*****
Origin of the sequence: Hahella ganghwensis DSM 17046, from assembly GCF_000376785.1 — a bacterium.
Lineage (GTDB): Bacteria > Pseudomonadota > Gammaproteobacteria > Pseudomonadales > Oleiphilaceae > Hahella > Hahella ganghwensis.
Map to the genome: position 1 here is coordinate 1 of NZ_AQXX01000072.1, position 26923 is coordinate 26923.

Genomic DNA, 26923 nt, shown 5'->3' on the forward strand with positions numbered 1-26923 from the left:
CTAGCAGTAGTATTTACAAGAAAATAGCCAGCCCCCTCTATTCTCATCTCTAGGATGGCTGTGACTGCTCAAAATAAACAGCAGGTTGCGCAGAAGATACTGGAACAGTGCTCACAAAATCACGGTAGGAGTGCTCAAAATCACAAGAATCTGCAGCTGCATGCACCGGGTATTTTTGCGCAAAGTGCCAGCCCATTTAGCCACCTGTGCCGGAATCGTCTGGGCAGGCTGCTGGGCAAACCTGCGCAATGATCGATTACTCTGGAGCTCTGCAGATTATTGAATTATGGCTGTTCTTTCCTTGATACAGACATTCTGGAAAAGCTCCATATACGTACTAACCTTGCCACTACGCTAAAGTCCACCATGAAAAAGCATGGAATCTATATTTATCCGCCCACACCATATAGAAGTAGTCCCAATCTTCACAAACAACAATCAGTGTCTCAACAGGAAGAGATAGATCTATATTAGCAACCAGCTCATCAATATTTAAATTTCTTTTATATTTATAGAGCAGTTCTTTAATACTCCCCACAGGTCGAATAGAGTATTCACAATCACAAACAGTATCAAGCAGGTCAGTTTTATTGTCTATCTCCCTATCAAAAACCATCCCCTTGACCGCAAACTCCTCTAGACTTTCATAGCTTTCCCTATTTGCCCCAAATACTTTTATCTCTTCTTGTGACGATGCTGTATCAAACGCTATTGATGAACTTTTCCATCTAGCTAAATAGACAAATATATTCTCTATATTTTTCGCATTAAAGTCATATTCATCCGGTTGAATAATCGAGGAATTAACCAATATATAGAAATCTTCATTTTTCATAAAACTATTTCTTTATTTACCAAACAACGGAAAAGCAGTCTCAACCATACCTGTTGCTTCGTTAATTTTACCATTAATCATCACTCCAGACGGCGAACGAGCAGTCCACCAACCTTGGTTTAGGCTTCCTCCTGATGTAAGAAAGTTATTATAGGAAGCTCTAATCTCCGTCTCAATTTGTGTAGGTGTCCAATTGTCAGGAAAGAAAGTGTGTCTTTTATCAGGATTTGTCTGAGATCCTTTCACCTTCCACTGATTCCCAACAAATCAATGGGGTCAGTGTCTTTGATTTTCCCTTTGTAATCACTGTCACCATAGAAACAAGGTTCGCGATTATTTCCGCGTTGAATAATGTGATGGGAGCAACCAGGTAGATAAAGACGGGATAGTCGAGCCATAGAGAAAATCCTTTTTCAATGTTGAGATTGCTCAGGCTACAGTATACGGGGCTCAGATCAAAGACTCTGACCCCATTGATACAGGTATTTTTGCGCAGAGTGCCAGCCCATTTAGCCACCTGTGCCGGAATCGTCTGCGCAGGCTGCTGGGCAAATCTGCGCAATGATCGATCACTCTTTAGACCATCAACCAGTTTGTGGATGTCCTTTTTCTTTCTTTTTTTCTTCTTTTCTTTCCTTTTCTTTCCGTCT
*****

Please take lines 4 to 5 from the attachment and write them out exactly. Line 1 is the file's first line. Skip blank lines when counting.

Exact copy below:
Genomic DNA, 26923 nt, shown 5'->3' on the forward strand with positions numbered 1-26923 from the left:
CTAGCAGTAGTATTTACAAGAAAATAGCCAGCCCCCTCTATTCTCATCTCTAGGATGGCTGTGACTGCTCAAAATAAACAGCAGGTTGCGCAGAAGATACTGGAACAGTGCTCACAAAATCACGGTAGGAGTGCTCAAAATCACAAGAATCTGCAGCTGCATGCACCGGGTATTTTTGCGCAAAGTGCCAGCCCATTTAGCCACCTGTGCCGGAATCGTCTGGGCAGGCTGCTGGGCAAACCTGCGCAATGATCGATTACTCTGGAGCTCTGCAGATTATTGAATTATGGCTGTTCTTTCCTTGATACAGACATTCTGGAAAAGCTCCATATACGTACTAACCTTGCCACTACGCTAAAGTCCACCATGAAAAAGCATGGAATCTATATTTATCCGCCCACACCATATAGAAGTAGTCCCAATCTTCACAAACAACAATCAGTGTCTCAACAGGAAGAGATAGATCTATATTAGCAACCAGCTCATCAATATTTAAATTTCTTTTATATTTATAGAGCAGTTCTTTAATACTCCCCACAGGTCGAATAGAGTATTCACAATCACAAACAGTATCAAGCAGGTCAGTTTTATTGTCTATCTCCCTATCAAAAACCATCCCCTTGACCGCAAACTCCTCTAGACTTTCATAGCTTTCCCTATTTGCCCCAAATACTTTTATCTCTTCTTGTGACGATGCTGTATCAAACGCTATTGATGAACTTTTCCATCTAGCTAAATAGACAAATATATTCTCTATATTTTTCGCATTAAAGTCATATTCATCCGGTTGAATAATCGAGGAATTAACCAATATATAGAAATCTTCATTTTTCATAAAACTATTTCTTTATTTACCAAACAACGGAAAAGCAGTCTCAACCATACCTGTTGCTTCGTTAATTTTACCATTAATCATCACTCCAGACGGCGAACGAGCAGTCCACCAACCTTGGTTTAGGCTTCCTCCTGATGTAAGAAAGTTATTATAGGAAGCTCTAATCTCCGTCTCAATTTGTGTAGGTGTCCAATTGTCAGGAAAGAAAGTGTGTCTTTTATCAGGATTTGTCTGAGATCCTTTCACCTTCCACTGATTCCCAACAAATCAATGGGGTCAGTGTCTTTGATTTTCCCTTTGTAATCACTGTCACCATAGAAACAAGGTTCGCGATTATTTCCGCGTTGAATAATGTGATGGGAGCAACCAGGTAGATAAAGACGGGATAGTCGAGCCATAGAGAAAATCCTTTTTCAATGTTGAGATTGCTCAGGCTACAGTATACGGGGCTCAGATCAAAGACTCTGACCCCATTGATACAGGTATTTTTGCGCAGAGTGCCAGCCCATTTAGCCACCTGTGCCGGAATCGTCTGCGCAGGCTGCTGGGCAAATCTGCGCAATGATCGATCACTCTTTAGACCATCAACCAGTTTGTGGATGTCCTTTTTCTTTCTTTTTTTCTTCTTTTCTTTCCTTTTCTTTCCGTCT